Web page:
One person’s junk is another person’s treasure–or so the saying goes. A new book, Significant Objects, looks at the phenomenon of the subjective value of products in a unique and playful way: by creating fictional histories of knickknacks to possibly increase their worth. It’s based on a witty Web experiment launched in 2009 by Rob Walker, contributing writer at The New York Times Magazine and author of the book Buying In, and Joshua Glenn, an author and editor who specializes in semiotics.
The book, published by Fantagraphics, features 100 stories about random tchotchkes found at garage sales and other second-hand outlets, written by literary stars such as Jonathan Lethem, Curtis Sittenfeld, Neil LaBute, William Gibson, and Bruce Sterling, among others. The throw-away pieces, such as a kitschy ceramic bank shaped like a golf ball with legs, were then auctioned on eBay. Many saw their value go up with a fictitious description or narrative to give it (faux) context.
The writer Dan Reines, for instance, wrote about a coffee cup with a trompe l’oeil Post-it note on it that says “You always find happiness at work on Friday!” that originally cost 50 cents as a second-hand object. It then sold on eBay for $12.50 after it was associated with Reines’ story. The value went up astonishingly, even though Reines’ fictional piece gave it the context of the “Death Mug”–a vessel that, in the fictional tale, consistently brought layoffs and even actual death to those who drank booze from it at an office. Other entries riff off of the standard format of an eBay listing, like the made-up description for a “nutcracker with troll hair (or something),” which is exactly what this throwaway object is. It was originally purchased for one dollar and later sold on eBay for $14.50 with its fictional context.
So how and why does fiction help translate an object’s worth into one with higher value? To get insight, I spoke with Walker on the “economic experiment” of Significant Objects, as he and Glenn describe the Web site and the book–and what lessons designers, companies, consumers and novelists alike might learn from it. Here’s an edited version of our conversation.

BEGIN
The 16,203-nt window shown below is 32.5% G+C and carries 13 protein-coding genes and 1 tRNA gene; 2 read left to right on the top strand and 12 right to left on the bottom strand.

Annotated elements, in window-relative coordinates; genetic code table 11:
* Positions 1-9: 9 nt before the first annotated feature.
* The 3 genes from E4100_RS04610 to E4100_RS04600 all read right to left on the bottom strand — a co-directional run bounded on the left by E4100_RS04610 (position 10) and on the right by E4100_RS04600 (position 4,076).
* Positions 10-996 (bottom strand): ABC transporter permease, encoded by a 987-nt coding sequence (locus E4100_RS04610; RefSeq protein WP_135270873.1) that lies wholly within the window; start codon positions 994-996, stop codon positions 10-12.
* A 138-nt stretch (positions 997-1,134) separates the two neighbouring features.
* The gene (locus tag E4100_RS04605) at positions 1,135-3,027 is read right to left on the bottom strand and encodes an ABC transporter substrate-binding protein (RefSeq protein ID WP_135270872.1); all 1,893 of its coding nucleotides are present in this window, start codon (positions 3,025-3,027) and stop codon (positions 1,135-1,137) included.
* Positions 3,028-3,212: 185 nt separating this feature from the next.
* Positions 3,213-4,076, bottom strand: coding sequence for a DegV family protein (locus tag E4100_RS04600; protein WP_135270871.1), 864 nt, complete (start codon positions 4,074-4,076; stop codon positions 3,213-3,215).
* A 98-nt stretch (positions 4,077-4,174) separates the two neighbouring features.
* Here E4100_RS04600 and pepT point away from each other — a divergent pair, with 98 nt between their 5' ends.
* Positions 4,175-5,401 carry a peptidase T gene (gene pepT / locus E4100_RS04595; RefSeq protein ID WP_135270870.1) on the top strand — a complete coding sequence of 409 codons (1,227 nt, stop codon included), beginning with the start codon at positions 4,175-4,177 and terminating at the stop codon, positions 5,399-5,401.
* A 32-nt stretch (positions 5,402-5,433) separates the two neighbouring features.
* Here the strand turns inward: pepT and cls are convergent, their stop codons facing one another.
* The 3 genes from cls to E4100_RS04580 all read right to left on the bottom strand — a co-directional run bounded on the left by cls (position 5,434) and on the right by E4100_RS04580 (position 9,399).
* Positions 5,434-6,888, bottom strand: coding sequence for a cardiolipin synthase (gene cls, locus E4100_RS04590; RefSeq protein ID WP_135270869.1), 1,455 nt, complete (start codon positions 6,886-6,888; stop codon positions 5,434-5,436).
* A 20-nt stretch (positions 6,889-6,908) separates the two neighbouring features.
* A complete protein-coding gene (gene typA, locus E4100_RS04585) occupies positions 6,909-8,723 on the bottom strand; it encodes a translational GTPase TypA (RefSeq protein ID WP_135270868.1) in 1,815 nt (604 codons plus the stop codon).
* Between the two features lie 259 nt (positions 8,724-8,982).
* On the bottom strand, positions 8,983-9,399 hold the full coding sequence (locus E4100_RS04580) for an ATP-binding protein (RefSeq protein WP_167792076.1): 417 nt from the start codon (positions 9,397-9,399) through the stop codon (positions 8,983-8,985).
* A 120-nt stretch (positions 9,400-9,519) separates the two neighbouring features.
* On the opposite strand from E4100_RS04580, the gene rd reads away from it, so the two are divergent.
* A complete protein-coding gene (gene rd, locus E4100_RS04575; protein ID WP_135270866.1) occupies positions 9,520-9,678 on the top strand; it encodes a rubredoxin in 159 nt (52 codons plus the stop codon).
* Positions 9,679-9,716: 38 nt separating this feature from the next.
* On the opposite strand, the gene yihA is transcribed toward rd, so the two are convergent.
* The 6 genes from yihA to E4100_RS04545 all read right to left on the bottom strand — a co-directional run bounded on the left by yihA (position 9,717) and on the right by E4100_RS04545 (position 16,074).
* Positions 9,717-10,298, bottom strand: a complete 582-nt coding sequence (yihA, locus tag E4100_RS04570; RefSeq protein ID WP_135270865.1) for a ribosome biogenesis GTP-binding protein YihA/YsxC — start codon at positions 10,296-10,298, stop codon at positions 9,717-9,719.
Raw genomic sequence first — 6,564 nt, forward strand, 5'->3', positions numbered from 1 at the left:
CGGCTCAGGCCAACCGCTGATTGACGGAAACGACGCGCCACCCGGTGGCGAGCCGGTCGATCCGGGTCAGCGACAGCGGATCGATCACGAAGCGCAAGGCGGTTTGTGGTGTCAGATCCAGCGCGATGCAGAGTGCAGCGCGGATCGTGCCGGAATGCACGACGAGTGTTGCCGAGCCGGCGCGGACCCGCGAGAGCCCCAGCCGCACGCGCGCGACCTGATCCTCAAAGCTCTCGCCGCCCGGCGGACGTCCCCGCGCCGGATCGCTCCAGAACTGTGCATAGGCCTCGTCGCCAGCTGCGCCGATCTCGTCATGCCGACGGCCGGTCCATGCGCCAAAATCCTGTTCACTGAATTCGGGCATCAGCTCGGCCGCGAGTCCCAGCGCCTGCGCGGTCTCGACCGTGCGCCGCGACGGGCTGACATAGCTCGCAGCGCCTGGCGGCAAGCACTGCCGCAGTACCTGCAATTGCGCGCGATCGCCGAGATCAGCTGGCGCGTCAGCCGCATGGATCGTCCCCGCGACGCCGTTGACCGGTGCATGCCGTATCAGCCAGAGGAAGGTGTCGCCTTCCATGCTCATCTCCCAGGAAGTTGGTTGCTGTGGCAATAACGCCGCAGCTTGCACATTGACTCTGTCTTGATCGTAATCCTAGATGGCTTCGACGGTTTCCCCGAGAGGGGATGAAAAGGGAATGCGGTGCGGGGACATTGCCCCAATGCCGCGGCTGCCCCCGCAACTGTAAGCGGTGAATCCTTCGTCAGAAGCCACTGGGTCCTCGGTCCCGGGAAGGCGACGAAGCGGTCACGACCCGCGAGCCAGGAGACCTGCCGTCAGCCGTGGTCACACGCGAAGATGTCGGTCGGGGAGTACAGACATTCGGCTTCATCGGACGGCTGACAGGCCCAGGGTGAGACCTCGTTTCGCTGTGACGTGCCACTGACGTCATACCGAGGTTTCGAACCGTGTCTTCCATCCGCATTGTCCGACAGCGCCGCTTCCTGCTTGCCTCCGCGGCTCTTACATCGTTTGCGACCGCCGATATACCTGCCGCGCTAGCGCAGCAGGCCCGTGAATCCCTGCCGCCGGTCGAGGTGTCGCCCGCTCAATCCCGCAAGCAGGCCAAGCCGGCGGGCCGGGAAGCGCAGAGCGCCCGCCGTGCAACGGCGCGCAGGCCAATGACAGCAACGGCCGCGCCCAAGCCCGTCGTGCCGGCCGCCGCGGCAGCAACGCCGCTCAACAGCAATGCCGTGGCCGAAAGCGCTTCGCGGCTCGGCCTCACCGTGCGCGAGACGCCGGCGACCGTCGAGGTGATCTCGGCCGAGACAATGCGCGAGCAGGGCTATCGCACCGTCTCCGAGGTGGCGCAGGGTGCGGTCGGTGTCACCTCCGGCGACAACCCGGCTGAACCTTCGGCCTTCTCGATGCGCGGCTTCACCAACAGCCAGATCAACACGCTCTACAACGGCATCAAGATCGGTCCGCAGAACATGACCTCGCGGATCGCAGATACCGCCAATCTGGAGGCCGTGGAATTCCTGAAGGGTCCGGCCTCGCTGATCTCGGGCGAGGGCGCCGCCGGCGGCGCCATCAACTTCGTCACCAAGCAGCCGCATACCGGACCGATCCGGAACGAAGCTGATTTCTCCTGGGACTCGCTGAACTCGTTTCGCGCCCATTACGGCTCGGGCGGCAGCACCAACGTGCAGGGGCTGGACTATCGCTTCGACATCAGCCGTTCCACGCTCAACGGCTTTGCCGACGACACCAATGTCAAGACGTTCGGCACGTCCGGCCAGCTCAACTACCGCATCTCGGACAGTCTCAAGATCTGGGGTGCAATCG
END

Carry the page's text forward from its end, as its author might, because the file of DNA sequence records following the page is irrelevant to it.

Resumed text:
SmartPlanet: Let’s talk about the decision to create a book. Why the need for a print version?
Rob Walker: The project was conceived as a 100-story experiment. Actually, I’m not even sure we agreed on 100. We thought, “let’s line up stuff.” Maybe 50, 100 stories…we’ll see. Pretty quickly, we saw the idea was working. When a duck-shaped change tray went for $70, we thought it was just crazy. It was way beyond what we hypothesized the effect of the fiction would be on these objects’ worth.
And the writers were embracing the creative challenge of the project. Some wrote fake diary entries, or letters, or spam. The variety was amazing. But archiving 220-230 stories on a Web page did not feel great. Doing a book gave us a chance to step back and assess the whole experience. It was agonizing to pick 100 stories to be featured in print, but we didn’t publish anything we didn’t love.
The book has a very distinctive look and design to it…
Actually, proof exists to show that we weren’t really planning for a book at the beginning. This proof is in the pictures of the objects. We took these with the sole intent to be legible enough to be on eBay. We were not taking glamor shots! But the best way to be “authentic” is by accident. We figured we would tap into the fact that we were really just trying to follow an eBay look. There are some images where someone holds a penny next to an object for a sense of scale. That is completely an eBay trope. And it becomes a style in the book.
Would you say the book is more a critical look at branding, or an optimistic look at the power of creative writing?